This week I’d like to share with you a very simple strategy.
It’s something you can do every day.
It takes less than a minute.
But it can improve any area of classroom management your students are struggling with.
On the surface, the strategy appears almost too simple.
But it works exceptionally well.
It has a way of creating within each student the desire to perform better and be more responsible than the day before.
The way it works is that you’re going to create a short daily list of anything you’re unsatisfied with.
For example, let’s say you give your students the signal to begin group work and it doesn’t go well. They take their time gathering up their materials. They talk and loaf around. It takes them several minutes to begin working.
If you’re a regular reader of SCM, then you know that at this point we recommend sending your students back to their seats to perform the routine again.
This is good teaching. It holds them accountable. It settles them down and reminds them of their responsibilities.
However, not doing it right the first time shows a lack of independence. It suggests that your class is still unpredictable and not yet where you wish them to be.
Done right, redoing the routine sends a strong message. This alone will improve their performance over time and make them more predictable.
But there is one thing you can do fast track your results.
As soon as your students are back and working in groups the way they were taught, you’re going to jot down on a sticky note or half sheet of paper a reminder to yourself that they had trouble with this one particular activity.
A short phrase like “getting into groups” is sufficient. Stuff this in your pocket and forget about it for now. Continue on with your day teaching good lessons, following through, fulfilling your promises.
When the day ends, put your list—which may now include other areas needing improvement—somewhere safe and where you won’t lose it, perhaps on your desk or lesson plan book.
The next day, as part of your morning routine, pull out your list to share with your class.
Now, it’s important to point out that you’re not doing this as a means of reprimanding your students. It isn’t a list of lecture points. It isn’t a rehashing of bad moments or an opportunity to show your disappointment.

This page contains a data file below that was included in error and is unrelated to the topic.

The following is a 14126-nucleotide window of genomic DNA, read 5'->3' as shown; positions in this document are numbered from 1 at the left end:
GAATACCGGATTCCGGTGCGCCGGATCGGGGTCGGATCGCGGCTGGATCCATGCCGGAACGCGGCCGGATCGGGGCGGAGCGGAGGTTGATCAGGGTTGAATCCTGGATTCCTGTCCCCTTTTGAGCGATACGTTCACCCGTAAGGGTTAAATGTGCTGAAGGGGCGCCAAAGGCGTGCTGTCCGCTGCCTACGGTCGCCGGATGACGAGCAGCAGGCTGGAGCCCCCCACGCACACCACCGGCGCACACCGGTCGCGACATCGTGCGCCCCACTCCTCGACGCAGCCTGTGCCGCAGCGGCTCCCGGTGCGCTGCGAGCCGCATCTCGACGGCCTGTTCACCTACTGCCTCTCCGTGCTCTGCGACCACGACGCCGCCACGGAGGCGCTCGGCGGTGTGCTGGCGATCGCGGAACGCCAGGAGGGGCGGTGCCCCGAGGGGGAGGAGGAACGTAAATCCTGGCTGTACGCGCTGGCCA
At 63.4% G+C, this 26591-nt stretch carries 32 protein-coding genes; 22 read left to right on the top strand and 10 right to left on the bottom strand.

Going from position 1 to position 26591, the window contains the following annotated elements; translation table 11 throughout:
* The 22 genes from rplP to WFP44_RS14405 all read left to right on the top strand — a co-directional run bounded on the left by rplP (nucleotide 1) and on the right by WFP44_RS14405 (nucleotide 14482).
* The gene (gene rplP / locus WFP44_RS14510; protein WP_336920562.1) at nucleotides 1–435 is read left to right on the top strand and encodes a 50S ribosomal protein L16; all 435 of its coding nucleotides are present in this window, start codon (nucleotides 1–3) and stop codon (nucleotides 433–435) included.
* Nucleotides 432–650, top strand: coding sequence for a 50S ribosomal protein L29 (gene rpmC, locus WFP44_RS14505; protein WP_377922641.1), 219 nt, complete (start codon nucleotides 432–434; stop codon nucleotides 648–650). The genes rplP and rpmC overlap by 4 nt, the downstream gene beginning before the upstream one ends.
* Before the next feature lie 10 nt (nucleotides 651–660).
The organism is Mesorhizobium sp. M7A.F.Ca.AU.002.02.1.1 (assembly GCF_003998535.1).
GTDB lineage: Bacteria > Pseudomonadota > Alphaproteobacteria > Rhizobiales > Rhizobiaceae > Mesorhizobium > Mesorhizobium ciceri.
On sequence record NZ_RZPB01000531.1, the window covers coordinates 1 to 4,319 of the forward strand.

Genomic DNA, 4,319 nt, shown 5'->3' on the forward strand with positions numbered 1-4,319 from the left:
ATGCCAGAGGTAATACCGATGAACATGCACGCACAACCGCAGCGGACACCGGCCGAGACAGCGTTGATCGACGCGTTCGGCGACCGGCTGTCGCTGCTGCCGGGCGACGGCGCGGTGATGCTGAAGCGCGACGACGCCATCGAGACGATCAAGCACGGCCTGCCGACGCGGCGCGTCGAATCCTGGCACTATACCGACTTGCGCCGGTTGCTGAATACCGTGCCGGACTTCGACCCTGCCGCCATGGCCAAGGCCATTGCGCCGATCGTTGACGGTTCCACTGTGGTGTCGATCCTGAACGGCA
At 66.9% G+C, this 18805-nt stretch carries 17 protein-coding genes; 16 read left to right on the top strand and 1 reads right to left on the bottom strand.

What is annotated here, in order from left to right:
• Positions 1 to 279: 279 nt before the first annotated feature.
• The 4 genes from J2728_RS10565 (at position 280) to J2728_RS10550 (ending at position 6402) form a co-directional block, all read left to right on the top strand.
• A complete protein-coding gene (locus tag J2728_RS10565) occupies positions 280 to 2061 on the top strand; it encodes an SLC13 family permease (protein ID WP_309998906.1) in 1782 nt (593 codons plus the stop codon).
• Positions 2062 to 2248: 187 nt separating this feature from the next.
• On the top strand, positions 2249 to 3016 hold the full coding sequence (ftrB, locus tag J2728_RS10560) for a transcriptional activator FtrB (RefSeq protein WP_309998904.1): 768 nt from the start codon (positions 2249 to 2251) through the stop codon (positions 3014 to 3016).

The strategy has a positive purpose only and must be conveyed that way.
To start, you may want to express how much fun you had with them the day before or how impressed you were with their effort. Beginning with something positive sets the right tone. Just be honest.
Then matter-of-factly tell them what areas you want to see improved that day. Keep it no more than three items and be brief.
That’s it. That’s the strategy. I know, it seems too simple. It seems like just reading off a wrinkled list couldn’t possibly have an effect.
But this 30-45 second strategy has a way of focusing students on their future performance. It makes them more mindful of what is expected the next time the same moment comes up—and without feeling as if you’re nagging, pressuring, or forcing it upon them.
Because it’s read off an impersonal list—like it’s something you’re all working on together—they respect it. They listen to it, agree with it, and make a mental note not to make the same mistake again.
As a result, they rarely do.
Just mentioning what you want improved, based on what you held them accountable for the day before, causes them to be more cognizant the next time you ask them to do it.
It also helps create a culture of continual progress. It sends the message that being in your class means pursuing excellence every day.
Just hold up your list and say:
“Yesterday was a lot of fun, and we accomplished a lot. Thanks for your hard work. A couple things we want to improve today: When I give the ‘go’ signal to begin group work, be sure and form your groups quickly and start working within one minute.
Also, two students received consequences for calling out and interrupting discussions. Remember, calling out is unfair and wastes time. If you have something to share, I want to hear it. Just be sure and raise your hand.”
It’s a strategy you may use a lot at the beginning of the year or semester, but then tail off after a few weeks—because you just don’t need it anymore.
The most effective teachers have a near-obsession with improvement. They stop and reteach. They rewind to the previous transition. They communicate to students where they are now and where they need to be. They don’t settle.
Although it plays a minor role in effective classroom management, reading off an improvement list keeps your students focused on getting better. It wards off backsliding and complacency.
As long as you back it up with consistent accountability, it eliminates those not-so-good moments from happening again and again.
You’ll see progress day after day until one morning you’ll hold up your list, shrug your shoulders, and say, “I’ve got nothing. Let’s have another great day!”
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